11-40 10-speed cassette, aluminum 40 tooth cog. Gearing is 11-13-15-17-19-21-24-28-34-40. Seems reasonable and well thought out, and saves the bigger gear ratio jumps for your lower gears. You know, the ones that you shift into and out of with much, much lower frequency. $129.00 is about 12% more than XT. That, combined with nine of ten cogs made of steel, seems pretty reasonable.

And who the hell is Response? That's a made up company, right?

11-40 and 11-42 10-speed cassettes, and 11-42 11 speed cassettes. Largest three cogs are aluminum with a carbon carrier. This one seems a little more extreme and weight/gear dorky, but who knows? No price, no gearing details yet. Obviously the ROBOTS are patrolling the Taipei airwaves.

What's even crazier is that, barring some horrible reliability problem or anecdotal evidence of poor shifting, I would totally run those cassettes. Hey Praxis, I'll be the guy way off the back on all the steep ass fireroad to hell Whistler EWS transfer climbs, suffering on my 11-36 10-speed cassette. Open invitation to test your new cassette.

I will not be smiling, before or after reading this sign.

In 2010 gear ranges were fairly standardized. We were running essentially the same gear ratios for a decade, and as a result your choice of cassette was based almost entirely on shifting performance and reliability. Nod to Shimano on both counts. SRAM could only play by coming in under Shimano's price.

But now that I spend 90% of my time on one bike for all the riding I do, a slight decrease in shifting performance seems like a happy trade-off for the bigger gear range offered by an off-brand cassette or mega-sized add-on cog. I've never ridden one of the add-on cogs, and I've obviously never ridden one of these never-before-seen cassettes, but I'd put money down that they don't shift as well as Shimano cassettes. As the ultimate longtime Shimano fanboy, near as as I can tell there is no way these cassettes shift as well as Shimano. What's crazy is this: I don't care anymore.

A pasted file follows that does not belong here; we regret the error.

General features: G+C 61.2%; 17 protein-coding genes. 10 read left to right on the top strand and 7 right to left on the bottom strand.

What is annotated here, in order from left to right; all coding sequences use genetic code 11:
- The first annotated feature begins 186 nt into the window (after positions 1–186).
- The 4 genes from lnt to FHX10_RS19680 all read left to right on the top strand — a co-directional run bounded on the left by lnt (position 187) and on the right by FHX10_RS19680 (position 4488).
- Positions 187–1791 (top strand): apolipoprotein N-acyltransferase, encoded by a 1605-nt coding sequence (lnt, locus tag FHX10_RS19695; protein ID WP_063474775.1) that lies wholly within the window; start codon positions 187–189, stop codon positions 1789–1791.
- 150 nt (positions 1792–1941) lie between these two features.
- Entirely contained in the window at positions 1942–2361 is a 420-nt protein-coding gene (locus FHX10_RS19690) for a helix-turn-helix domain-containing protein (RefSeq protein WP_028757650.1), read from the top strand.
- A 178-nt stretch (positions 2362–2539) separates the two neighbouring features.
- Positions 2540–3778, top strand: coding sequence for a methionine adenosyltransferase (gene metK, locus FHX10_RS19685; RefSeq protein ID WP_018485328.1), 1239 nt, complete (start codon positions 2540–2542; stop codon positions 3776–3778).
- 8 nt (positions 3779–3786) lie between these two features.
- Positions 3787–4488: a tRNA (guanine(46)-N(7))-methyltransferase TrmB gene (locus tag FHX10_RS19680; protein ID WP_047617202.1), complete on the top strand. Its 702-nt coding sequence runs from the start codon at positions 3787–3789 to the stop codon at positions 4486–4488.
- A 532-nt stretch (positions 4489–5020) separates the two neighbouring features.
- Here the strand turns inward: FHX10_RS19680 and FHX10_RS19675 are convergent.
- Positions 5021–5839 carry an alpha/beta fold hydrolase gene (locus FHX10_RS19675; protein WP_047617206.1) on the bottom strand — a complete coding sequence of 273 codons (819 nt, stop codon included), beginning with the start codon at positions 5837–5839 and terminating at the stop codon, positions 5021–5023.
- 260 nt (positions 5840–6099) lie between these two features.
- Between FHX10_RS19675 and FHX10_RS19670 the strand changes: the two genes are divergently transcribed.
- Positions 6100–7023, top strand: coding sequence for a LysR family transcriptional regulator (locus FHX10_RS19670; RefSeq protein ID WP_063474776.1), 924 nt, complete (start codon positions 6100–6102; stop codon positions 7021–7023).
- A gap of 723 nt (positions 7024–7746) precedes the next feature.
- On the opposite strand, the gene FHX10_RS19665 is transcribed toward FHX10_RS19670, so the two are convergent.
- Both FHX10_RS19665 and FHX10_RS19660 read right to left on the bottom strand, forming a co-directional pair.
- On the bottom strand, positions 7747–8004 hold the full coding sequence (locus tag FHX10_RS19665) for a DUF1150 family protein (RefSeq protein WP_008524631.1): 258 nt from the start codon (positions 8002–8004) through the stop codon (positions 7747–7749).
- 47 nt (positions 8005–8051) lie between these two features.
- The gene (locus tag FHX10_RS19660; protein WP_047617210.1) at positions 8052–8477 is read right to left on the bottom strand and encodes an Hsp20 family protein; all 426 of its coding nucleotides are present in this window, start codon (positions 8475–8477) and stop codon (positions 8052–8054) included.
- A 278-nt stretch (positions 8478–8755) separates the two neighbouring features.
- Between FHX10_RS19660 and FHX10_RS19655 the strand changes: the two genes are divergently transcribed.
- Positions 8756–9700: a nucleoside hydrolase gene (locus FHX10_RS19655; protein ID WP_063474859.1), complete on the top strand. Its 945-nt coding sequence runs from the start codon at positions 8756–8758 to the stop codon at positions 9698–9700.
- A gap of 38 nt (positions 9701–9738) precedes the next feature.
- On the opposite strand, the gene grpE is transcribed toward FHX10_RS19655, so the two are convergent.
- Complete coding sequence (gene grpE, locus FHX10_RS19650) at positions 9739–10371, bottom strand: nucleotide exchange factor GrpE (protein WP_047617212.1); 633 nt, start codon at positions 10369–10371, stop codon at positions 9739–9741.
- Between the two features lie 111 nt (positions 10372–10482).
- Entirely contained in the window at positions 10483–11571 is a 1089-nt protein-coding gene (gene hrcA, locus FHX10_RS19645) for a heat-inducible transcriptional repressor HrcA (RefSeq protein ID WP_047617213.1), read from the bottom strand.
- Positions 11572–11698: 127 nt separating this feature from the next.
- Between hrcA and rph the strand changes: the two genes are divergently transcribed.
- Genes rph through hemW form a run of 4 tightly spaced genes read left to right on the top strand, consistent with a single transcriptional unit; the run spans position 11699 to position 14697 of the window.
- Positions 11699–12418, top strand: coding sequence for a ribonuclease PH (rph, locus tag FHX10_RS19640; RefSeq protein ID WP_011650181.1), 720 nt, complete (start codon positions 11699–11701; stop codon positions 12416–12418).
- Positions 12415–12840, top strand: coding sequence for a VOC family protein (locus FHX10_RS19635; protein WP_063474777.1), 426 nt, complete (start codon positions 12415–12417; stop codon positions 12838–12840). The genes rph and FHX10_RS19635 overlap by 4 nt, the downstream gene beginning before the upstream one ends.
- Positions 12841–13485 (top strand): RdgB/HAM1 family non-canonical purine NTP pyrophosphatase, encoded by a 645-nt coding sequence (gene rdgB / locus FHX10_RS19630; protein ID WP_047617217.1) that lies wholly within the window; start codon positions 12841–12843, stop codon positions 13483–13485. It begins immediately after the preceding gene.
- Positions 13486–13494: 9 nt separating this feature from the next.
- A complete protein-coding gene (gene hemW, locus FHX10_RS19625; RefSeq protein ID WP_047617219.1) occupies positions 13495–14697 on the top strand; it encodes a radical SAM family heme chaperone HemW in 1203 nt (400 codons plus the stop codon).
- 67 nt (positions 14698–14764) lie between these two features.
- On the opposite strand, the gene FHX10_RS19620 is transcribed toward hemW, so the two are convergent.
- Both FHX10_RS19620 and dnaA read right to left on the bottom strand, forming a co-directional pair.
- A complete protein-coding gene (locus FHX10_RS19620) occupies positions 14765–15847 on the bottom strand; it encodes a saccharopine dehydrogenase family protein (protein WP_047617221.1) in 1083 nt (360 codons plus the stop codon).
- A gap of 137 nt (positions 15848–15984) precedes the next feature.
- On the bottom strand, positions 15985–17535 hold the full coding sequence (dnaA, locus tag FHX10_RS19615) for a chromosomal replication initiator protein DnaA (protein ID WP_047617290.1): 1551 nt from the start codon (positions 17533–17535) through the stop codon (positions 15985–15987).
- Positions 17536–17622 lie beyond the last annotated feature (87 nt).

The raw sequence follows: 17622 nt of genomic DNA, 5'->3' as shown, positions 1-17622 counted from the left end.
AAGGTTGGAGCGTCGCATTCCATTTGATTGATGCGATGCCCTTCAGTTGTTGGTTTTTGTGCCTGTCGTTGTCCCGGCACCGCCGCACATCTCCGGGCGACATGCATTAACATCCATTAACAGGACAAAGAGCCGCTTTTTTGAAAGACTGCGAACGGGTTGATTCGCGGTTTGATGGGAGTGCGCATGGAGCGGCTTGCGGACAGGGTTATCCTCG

Thursday, March 19, 2015

Wednesday, March 18, 2015

Boost 148/15x110mm

What do you want me to say that you don't already know?

This sucks:

So does this:

Cool. Glad we talked.

Tuesday, March 17, 2015

Your MTB news for the week

Grant "Chopper" Fielder still riding bikes apparently:


Athertons and Red Bull team up to create another overproduced visual sleeping pill:

In a related story, Dan reveals devastating self-confidence issues in comparison to his two younger siblings in another brief but uncomfortable interview.

X-Fusion patiently waits five years to finally copy FIT damper:

When asked about similarities between the popular Fox FIT damper layout and X--Fusion's new "Roughcut Damper," insiders at X-Fusion stated "it's not exactly the same," citing different product name and different colored knobs.

When asked the follow-up question "really?" X-Fusion engineers conceded that yeah, it's pretty much the same thing.

We all have dreams

We had a great turn out yesterday at the River View Protest Ride, with 306 mountain bikers showing up and telling the city that it's not okay to abandon the public process when it doesn't give you the answers you were hoping for.

But the biggest win of the day for me was getting that much closer to my dream job. Life's too short not to do something you love, which is why I've been working tirelessly to parlay all this media attention into my true lifelong passion and dream, starting my own cult.

That's kind of what I was hoping to accomplish with TEAM ROBOT, and we have a pretty sizable readership now, but going negative all the time didn't encourage the sort of pro-cult environment I need. For one thing, TEAM ROBOT readers are "haters," or what I like to refer to as "critical thinkers." Everyone knows that critical thinking has no place in a good cult.

This MTB rally thing on the other hand is more fertile soil for me and my dream job. There's a feel good vibe at the event, a lot of positive energy going on, you're all believing in the same cause and moving in the same direction, I talk a lot and people generally do what I say, and then with a little more work boom didda boom, you're wearing a white linen jump suit, lighting incense sticks, and giving me all your money to ensure your own spiritual enlightenment.